“If the proposal passes as is, the conference would be insane to not drop the 9th conference game, seriously consider dropping divisions and eliminating the conference champ game (in this order.) Playing 9 conference games threatens 1 team making the field let alone two.

Also, with no guarantee the Pac-12 champ is in and without the top 4 seeds getting a home game why in the hell play at Ohio State instead of at Kansas? Why play UGA in Atlanta instead of Purdue in Vegas?”

As always, elite stuff from Jon. He’ll be back in the near future…


Right now a massive preponderance of the top recruits in the nation go to the few teams perceived as “being able to be in the playoffs,” and it has made college football top-heavy. By giving more teams a chance–the best athletes will be more evenly distributed across all teams and that makes it better for everyone, IMHO.


As much as I want to see the Ducks play for championships, I want to see us play USC, not Stoney Brook!
I don’t want to see fewer league games and more mediocre teams from schools I couldn’t care less about.
Home games are important revenue and scheduling games now is already so tough.

But, if they expand to 12, it would be a necessary thing to do.

Jon Sousa

The only real good point I see in the proposal is that it would guarantee that at least one non-Power 5 team gets in each year.

I think I would prefer an 8 team playoff with the same 6 highest ranked conference champions and a maximum of 2 teams per conference. That gives an opportunity for two conferences to send two teams max.


The proposal does not include guarantees for conference champions. Instead, it calls for the bracket to include the six highest-ranked conference champions, plus the six highest-ranked other teams as determined by the CFP’s selection committee. 

Also under this proposal: Even if Notre Dame is the No. 1 team in the country, it cannot receive a bye or be seeded higher than No. 5.

Number of G5 teams ranked in the top 25 before bowls.

2011: #7 Boise St., #19 Houston, #21 Southern Miss.
2012: #15 Northern Illinois, #19 Boise St., #22 Utah State, #24 San Jose St. #unranked Wisconsin
2013: #15 UCF, #20 Fresno St., #23 Northern Illinois

2014: #20 Boise St.
2015: #18 Houston, #21 Navy, #24 Temple
2016: #15 Western Michigan, #24 Temple, #25 Navy

2017: #12 UCF, #20 Memphis, #25 Boise St.
2018: #8 UCF, #21 Fresno St., #25 Boise St.
2019: #17 Memphis, #19 Boise St., #20 Appalachian St., #21 Cincinnati, #23 Navy
2020: #8 Cincinnati, #12 Coastal Carolina, #16 BYU, #19 Louisiana, #22 San Jose State #24 Tulsa… #17 USC, #25 Oregon

P5 conference champs still are pretty much a lock with this setup.

You don’t need to be in the top 12, if you are a top 6 conference champion. Since 2011, only 2011 ACC (Clemson) was #14, was the only time a P5 champion wasn’t in the top 12. However, they still were a top 6 champion.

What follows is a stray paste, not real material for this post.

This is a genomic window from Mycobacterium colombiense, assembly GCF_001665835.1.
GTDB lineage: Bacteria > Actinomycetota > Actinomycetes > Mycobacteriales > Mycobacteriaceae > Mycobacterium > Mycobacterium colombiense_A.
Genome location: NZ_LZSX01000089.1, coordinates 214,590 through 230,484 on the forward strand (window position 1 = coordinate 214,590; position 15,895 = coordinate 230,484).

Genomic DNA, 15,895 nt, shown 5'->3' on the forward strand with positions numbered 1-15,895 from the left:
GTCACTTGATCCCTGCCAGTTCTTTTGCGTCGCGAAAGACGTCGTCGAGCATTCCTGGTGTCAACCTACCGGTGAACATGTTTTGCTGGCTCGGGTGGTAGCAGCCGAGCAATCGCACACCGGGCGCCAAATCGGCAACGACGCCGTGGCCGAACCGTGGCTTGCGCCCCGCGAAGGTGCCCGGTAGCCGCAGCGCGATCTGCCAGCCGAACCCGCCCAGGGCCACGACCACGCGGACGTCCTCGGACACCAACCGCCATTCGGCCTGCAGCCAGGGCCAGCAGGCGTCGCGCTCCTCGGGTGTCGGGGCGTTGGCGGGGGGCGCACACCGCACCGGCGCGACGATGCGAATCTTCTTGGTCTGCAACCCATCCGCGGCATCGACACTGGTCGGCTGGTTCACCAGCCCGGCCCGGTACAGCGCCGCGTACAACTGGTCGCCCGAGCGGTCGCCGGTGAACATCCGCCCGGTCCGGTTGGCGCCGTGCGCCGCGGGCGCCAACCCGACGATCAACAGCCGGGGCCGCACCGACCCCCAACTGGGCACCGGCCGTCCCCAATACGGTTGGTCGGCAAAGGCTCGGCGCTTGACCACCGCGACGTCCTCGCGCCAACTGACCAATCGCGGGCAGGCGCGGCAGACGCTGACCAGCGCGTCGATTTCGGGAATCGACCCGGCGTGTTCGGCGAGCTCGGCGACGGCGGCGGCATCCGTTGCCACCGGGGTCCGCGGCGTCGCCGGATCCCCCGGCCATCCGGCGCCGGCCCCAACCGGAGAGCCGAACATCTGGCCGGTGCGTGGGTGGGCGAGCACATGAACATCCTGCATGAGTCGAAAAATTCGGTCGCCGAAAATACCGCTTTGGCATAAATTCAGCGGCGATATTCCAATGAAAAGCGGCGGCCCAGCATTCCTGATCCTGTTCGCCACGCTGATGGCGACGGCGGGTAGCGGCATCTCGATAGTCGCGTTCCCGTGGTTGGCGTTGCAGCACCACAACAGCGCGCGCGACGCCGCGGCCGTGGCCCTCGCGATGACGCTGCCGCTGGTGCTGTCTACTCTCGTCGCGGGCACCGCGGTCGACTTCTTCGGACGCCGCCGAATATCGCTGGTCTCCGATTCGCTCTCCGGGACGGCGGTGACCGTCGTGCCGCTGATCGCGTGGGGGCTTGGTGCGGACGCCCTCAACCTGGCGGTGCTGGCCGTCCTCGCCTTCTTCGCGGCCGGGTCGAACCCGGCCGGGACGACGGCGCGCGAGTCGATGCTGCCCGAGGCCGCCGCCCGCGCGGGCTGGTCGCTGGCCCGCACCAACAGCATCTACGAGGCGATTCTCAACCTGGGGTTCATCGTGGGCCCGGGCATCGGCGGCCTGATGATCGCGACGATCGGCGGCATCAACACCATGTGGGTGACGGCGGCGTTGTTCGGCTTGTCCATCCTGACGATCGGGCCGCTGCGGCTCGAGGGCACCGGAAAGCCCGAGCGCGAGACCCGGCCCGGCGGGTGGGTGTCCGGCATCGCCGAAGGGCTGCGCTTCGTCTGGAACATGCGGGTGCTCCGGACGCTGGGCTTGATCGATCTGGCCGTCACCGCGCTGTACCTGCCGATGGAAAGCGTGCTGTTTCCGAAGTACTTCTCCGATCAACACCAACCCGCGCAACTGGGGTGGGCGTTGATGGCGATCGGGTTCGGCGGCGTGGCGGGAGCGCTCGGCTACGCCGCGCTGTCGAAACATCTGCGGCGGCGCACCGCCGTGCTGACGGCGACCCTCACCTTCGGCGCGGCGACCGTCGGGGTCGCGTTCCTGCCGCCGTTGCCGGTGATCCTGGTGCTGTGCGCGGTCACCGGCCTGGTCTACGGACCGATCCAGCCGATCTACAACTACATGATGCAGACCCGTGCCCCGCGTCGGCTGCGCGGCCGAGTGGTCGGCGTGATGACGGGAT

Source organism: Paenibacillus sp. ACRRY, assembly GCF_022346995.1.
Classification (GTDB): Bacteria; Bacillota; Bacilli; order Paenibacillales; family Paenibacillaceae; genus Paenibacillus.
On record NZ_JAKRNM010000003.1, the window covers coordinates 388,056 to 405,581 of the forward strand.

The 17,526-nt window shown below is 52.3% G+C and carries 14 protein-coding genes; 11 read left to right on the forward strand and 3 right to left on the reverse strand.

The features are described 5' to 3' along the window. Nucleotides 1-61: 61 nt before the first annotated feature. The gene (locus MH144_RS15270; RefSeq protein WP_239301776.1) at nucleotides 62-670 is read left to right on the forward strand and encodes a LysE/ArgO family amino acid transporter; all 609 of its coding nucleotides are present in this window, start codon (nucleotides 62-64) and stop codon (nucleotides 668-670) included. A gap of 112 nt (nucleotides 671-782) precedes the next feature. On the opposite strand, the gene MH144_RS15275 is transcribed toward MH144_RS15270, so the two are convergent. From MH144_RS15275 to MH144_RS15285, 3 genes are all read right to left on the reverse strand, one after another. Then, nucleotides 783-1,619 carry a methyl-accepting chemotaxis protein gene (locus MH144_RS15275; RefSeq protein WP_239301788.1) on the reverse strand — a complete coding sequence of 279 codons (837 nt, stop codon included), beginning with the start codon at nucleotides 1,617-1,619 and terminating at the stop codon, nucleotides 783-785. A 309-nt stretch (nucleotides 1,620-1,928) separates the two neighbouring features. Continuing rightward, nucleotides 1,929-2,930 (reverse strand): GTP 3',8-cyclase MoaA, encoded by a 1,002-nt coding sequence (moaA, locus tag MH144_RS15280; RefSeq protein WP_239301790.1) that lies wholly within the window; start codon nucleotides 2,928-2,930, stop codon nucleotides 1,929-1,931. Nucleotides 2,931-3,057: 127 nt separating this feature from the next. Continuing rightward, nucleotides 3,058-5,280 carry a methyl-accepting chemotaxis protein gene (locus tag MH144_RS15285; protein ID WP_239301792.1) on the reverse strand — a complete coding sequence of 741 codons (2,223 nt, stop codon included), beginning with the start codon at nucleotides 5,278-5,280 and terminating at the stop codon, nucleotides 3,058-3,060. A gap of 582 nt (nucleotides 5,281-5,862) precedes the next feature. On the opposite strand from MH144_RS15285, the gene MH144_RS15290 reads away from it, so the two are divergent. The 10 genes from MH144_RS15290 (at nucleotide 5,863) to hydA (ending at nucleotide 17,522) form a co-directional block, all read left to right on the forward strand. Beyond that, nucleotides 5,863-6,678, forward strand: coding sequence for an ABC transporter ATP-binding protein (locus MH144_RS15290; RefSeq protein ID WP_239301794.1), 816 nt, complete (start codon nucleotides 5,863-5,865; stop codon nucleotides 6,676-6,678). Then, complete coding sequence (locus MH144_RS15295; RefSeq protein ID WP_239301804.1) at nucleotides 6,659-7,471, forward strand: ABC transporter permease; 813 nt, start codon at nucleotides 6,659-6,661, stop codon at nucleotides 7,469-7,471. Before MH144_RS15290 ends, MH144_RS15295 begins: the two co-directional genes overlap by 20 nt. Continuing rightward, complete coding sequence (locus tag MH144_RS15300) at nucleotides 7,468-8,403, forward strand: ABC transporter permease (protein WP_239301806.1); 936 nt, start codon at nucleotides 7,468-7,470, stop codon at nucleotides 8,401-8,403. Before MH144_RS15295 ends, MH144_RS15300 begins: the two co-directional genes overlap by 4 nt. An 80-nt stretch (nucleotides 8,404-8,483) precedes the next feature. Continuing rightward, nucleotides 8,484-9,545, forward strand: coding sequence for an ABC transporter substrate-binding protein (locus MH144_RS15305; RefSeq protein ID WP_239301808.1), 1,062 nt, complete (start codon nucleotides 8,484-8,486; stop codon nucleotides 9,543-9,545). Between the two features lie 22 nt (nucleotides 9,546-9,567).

They also finally have penalized ND for being Independent. They can never get a bye because they will never be a conference champion.

Jon Sousa

Great observations Tandaian. Thanks for doing the homework.


Every playoff system will have controversy given enough time. However, I do think some changes need to be made to the current system. Since football pays the bills for many athletic programs, striving to keep football programs healthy across the various conferences, seems prudent.

Expanding the playoff will generate revenue. Spreading that revenue across more conferences on a regular basis seems healthier for college athletics in general. Therefore, I would be in favor of some type of expansion.

Change is probably inevitable. I would like to be optimistic that a change would improve upon the current system.

Carl N

So we start out with the bowl system, move to a system where the so called top two play for the championship. Next, top four, then move to the top 12 passing up what seems like the most logical and fair imho. Eight teams, with winner of each of the five big conference championship games getting automatic bids. Add in the top ranked team from all the other FBS conferences, leaving two at large berths.

Both of which automatically are seeded in to the number 7 and 8 spots. This to me reduces the SCC bias as we know one of the at large bids will likely be from the SCC each year. And it would be unfair to reseed that team towards the top. If you can’t win your conference championship you should have to play one of the toughest opponents.

How they seed the rest, well we can’t totally eliminate all bias. But if you go to a 12 team system it opens up space for more bias again. There will be more controversy each year on who gets the number nine through twelve at large bids, and who gets a bye in the first round. With eight teams, there is an incentive and reward for winning you conference title.

Maybe a little controversy on which team among the minor conferences get in. And controversy on the two at large berths. Thus controversy goes from seven spots down to three spots. I say keep it simple, eight teams is the “sweet spot” imho.
In 2020 this might have led to the following seeding:

  1. Alabama
  2. Clemson
  3. Ohio State
  4. Iowa State
  5. Cincinnati
  6. Oregon
  7. Texas A&M
  8. Notre Dame

Talk about some fun matchups. Plus given the Oregon – Ohio State game was cancelled, suddenly we get that game after all. We would probably have been crushed, but so be it.


No twelve for me. Six in an incremental change would be okay. Fundamentally, the current 4-team format to determine the champion works just fine, but selecting team 4 is problematic and requires objective metrics..